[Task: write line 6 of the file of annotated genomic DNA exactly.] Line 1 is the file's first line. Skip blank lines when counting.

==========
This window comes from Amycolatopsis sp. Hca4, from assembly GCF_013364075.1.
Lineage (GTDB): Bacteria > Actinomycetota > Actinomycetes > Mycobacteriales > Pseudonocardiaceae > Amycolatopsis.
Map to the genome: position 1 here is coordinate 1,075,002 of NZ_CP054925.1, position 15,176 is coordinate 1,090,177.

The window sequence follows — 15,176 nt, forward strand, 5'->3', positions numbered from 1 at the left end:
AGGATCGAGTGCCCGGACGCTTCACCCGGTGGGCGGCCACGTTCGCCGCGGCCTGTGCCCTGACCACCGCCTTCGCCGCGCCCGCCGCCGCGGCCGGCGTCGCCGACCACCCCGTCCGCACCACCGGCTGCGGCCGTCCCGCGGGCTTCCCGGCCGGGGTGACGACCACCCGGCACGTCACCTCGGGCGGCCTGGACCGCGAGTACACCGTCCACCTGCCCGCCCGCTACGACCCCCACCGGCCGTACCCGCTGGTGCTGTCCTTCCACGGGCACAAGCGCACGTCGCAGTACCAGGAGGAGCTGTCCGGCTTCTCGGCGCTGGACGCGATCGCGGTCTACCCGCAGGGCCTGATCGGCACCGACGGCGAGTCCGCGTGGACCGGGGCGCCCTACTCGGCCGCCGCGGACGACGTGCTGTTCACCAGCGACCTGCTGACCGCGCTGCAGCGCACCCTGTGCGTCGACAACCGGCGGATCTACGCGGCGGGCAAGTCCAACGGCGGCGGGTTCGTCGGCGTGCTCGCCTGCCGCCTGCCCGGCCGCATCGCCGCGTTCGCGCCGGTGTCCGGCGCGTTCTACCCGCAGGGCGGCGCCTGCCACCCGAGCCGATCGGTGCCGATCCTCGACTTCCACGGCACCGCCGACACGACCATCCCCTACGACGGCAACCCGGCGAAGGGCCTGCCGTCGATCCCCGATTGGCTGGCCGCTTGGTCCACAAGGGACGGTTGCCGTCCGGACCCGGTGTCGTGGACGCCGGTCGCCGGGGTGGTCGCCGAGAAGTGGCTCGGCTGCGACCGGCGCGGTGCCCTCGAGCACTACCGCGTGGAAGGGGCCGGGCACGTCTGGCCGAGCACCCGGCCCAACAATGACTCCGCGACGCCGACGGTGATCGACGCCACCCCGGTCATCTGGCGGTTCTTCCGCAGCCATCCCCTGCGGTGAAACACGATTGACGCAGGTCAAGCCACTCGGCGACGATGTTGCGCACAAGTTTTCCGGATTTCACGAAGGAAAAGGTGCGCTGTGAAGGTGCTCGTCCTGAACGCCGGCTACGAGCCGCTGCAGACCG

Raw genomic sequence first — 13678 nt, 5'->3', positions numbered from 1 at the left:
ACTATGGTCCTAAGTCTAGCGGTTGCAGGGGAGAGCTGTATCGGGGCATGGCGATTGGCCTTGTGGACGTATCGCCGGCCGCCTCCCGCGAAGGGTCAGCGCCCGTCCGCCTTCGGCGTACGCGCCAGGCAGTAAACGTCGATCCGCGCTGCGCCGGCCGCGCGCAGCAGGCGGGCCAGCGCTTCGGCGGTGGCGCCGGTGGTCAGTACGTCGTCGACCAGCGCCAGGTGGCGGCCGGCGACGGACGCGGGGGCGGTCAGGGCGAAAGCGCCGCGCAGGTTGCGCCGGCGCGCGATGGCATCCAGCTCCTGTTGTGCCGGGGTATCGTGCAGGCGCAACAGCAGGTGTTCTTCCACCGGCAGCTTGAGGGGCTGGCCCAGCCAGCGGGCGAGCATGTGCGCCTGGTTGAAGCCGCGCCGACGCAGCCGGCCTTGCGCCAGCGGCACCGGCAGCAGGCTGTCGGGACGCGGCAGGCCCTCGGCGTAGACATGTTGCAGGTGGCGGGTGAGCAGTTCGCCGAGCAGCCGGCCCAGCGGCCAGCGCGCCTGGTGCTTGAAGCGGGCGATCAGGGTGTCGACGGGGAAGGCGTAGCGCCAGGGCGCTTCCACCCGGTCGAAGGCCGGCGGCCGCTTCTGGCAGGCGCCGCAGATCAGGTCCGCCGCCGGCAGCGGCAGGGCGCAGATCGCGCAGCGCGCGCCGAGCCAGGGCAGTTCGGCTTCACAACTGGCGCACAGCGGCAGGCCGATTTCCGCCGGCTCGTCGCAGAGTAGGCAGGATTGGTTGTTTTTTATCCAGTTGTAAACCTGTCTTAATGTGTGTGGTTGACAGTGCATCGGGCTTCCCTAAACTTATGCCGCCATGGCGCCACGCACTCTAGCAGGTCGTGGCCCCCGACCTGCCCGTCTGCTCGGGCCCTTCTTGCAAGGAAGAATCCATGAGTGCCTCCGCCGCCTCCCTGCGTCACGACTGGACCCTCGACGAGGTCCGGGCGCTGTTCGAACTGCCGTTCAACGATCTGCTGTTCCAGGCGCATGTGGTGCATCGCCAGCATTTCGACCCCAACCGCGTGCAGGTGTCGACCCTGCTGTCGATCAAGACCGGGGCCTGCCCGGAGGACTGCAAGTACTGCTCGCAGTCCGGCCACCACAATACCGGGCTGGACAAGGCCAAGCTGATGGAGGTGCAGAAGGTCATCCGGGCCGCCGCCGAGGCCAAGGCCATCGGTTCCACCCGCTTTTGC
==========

Raw genomic sequence first — 13678 nt, 5'->3', positions numbered from 1 at the left: